Thunder Bay, Ontario city councillor calls for clarity from payday lenders
Shelby Ch'ng plans to call on city to address high-interest loan providers
A Thunder Bay city councillor says the Ontario city needs to take steps to address what she says is a lack of clarity from private payday lenders.
"There are tools that we can develop as a municipality, and I think it's important to ... promote the financial literacy," Shelby Ch'ng said, adding that she knows it's primarily a provincial and federal issue.
She said she would like "to make sure that these places have appropriate signage that explain clearly what the annual interest rate is when you borrow these loans."
Ch'ng spoke about the issue at the Oct. 12 meeting of the Thunder Bay Police Services Board, and is in the early stages of drafting a resolution regarding payday lending that will seek options from city administration.
She said that even though payday lenders are legal, and governed by federal and provincial laws, there is room for more clarity.
Ch'ng cited labels on cigarette packs that outline the detrimental health effects of smoking as an example, or signs at the LCBO warning pregnant women against consuming alcohol.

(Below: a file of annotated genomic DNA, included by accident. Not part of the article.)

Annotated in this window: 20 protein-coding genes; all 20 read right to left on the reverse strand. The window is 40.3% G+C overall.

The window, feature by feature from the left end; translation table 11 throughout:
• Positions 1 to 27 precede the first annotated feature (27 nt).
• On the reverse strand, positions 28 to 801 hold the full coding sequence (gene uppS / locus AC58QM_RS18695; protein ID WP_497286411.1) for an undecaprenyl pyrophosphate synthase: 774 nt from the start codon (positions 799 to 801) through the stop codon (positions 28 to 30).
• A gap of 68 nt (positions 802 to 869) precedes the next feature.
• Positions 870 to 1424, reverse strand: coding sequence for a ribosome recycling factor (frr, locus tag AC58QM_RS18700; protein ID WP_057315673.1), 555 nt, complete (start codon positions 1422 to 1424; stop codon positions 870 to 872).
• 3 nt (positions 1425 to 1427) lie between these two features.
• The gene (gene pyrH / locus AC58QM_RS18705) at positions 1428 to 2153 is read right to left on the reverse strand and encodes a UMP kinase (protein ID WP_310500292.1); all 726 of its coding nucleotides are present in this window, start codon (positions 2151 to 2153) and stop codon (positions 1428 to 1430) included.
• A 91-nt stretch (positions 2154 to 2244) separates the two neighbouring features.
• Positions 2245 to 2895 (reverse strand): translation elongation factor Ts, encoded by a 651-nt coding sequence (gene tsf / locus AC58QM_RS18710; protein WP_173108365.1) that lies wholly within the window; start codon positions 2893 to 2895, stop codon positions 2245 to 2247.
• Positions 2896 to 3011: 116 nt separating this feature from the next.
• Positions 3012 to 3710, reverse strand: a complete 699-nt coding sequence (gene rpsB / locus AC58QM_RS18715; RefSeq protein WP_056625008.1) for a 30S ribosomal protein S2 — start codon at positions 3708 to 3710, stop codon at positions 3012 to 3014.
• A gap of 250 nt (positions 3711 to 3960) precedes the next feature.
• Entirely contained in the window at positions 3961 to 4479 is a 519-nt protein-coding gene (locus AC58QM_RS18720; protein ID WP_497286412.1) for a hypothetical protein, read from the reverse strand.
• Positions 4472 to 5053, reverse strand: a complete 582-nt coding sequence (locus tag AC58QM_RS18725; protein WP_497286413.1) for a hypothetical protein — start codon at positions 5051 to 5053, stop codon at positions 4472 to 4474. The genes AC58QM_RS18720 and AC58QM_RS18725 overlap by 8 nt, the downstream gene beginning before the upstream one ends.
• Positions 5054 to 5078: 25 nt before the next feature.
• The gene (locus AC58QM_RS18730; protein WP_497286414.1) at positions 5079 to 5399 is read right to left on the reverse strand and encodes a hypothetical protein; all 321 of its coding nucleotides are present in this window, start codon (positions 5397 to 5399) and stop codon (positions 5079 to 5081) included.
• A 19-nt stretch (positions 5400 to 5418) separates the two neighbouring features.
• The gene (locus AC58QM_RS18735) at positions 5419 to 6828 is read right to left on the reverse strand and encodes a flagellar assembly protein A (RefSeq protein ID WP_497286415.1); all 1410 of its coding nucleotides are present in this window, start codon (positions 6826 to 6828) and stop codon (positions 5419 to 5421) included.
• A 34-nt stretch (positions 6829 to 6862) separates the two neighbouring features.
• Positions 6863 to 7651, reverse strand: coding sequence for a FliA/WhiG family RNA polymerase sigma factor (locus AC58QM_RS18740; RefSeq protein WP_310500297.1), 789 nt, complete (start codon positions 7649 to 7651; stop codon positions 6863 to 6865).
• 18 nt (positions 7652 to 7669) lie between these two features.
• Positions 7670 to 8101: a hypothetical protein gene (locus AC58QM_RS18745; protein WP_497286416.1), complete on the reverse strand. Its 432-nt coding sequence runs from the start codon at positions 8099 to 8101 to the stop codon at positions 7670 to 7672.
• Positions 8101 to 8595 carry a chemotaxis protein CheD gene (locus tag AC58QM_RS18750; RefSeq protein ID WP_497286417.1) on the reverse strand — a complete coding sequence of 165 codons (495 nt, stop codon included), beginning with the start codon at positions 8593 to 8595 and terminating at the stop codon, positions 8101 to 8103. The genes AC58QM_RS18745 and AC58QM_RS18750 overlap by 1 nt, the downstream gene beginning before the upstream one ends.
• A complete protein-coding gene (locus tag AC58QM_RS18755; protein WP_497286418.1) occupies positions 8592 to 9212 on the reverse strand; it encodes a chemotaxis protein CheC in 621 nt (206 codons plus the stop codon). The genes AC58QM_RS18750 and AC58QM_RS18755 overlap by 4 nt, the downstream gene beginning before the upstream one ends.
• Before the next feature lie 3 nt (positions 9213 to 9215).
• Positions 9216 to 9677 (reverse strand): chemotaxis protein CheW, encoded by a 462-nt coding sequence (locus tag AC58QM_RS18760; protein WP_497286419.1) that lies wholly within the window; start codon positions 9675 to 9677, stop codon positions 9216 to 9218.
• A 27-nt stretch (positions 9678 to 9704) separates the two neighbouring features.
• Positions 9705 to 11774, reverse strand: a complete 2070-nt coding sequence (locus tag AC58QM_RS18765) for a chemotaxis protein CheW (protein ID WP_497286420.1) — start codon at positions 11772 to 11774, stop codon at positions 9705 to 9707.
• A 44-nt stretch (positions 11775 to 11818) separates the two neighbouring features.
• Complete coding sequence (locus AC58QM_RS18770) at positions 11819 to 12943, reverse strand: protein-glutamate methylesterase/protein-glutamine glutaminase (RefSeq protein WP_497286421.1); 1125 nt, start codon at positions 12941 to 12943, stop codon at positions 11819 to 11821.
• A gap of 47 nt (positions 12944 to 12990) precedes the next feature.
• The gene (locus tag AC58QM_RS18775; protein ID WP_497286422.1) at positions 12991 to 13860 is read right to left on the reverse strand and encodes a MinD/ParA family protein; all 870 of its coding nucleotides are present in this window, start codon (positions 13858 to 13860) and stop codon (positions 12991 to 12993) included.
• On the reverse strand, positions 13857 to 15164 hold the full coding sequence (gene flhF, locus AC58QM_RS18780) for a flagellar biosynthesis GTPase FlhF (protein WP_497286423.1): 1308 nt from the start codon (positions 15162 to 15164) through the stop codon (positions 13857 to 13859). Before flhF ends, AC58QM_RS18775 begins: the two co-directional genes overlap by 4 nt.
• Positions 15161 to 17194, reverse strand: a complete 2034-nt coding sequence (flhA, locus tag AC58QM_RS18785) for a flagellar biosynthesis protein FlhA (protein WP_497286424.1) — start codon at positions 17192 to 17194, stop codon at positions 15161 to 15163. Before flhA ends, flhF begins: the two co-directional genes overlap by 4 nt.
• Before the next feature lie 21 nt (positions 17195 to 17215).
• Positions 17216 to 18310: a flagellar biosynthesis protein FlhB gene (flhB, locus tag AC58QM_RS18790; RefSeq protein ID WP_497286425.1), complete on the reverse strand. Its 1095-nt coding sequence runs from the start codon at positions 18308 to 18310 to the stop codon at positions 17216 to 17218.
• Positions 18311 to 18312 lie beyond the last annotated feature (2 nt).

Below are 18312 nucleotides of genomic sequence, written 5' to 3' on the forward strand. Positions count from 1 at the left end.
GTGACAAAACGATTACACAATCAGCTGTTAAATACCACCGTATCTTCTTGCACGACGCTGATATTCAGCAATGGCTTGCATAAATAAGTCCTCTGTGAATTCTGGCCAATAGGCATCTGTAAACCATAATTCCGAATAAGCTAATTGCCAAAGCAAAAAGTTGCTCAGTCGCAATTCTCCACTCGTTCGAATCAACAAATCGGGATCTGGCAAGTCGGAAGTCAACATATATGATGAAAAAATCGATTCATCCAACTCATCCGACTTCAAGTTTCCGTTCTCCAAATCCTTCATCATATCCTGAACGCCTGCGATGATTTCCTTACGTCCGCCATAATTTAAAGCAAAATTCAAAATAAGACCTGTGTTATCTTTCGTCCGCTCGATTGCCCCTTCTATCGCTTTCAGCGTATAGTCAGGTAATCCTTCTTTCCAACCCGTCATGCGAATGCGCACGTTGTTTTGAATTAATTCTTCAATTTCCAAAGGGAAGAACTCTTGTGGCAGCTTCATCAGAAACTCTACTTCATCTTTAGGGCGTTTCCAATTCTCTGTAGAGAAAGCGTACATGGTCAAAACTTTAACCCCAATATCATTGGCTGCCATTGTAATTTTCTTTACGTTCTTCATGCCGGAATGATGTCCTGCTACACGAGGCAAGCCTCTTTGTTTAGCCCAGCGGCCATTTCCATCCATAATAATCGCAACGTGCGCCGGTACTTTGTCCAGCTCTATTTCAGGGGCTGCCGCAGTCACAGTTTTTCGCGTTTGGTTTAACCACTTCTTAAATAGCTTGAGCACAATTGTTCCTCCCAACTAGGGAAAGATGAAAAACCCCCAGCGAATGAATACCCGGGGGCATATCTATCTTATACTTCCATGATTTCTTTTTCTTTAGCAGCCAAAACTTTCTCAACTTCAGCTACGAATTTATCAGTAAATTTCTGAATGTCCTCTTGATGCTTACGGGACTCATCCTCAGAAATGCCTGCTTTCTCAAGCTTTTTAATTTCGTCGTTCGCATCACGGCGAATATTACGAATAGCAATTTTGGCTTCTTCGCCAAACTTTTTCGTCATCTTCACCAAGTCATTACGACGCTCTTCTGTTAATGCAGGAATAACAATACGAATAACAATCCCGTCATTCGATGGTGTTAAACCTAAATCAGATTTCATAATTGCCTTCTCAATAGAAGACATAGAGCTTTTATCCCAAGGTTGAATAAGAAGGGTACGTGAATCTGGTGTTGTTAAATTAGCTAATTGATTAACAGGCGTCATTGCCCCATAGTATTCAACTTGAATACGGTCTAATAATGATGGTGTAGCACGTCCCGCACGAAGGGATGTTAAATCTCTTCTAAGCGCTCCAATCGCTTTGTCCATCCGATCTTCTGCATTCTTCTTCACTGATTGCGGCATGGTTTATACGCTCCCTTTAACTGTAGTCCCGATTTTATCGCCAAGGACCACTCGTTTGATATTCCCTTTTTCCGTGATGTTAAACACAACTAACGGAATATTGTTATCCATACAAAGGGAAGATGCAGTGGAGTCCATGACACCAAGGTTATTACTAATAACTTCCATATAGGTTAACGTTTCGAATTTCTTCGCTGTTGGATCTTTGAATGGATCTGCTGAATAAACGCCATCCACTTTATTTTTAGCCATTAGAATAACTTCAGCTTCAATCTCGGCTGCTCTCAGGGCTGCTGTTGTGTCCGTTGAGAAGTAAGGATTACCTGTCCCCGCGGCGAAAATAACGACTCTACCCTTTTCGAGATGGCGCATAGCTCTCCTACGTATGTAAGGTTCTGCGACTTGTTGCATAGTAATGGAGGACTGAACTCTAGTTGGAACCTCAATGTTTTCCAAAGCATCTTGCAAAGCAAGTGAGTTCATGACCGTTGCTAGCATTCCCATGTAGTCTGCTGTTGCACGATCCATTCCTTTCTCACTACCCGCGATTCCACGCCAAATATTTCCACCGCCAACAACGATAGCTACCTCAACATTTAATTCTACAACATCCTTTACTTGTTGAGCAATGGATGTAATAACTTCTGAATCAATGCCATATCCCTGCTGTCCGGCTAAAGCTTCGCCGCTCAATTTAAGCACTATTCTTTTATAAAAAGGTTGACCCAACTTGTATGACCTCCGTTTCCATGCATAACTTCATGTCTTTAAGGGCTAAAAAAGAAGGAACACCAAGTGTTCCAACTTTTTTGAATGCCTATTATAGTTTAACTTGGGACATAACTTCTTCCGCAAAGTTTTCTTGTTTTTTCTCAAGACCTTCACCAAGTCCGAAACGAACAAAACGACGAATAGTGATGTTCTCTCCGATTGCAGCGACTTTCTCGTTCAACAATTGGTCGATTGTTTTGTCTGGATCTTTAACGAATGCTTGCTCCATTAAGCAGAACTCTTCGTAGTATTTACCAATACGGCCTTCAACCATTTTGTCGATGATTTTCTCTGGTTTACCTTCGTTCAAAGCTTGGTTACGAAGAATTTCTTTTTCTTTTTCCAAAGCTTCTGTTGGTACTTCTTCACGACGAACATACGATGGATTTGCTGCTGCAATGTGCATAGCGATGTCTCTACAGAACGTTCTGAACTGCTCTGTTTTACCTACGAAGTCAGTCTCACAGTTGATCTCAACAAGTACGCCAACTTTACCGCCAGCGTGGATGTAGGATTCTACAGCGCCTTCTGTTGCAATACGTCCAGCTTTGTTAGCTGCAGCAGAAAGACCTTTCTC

"This particular issue is kind of near and dear to my heart," she said. "My youngest brother, he did some jail time when he was in his late teens, and when he got out of prison, he had a real difficult time making ends meet."
"He went to one of these places, and he did get a loan, and it ended up setting him back quite a lot," Ch'ng said. "You can actually do an online payday calculator, so for example the maximum that can be charged by any payday place is $21 on a $100 loan; that's only for 14 weeks."
"So when you do the calculation of what the pay period is over an entire year, it's 546 per cent you'd be paying on a $100 loan, so $546 that you'd be paying on a loan that you took out for $100 over the course of a year. I don't know how many people below the poverty line can afford an additional $546."
Ch'ng was speaking to the police services board about the issue because poverty is often cited as a contribution factor to crime.
"There's a crossover between who the police clients are, who the DSSAB (District Social Services Administration Board) clients are, who the payday lender clients are — all the research says it, so I'm not making this up," she said. "If police are maybe aware of these issues, and I can get their support, that would be great."
Kris Ketonen with files from Cathy Alex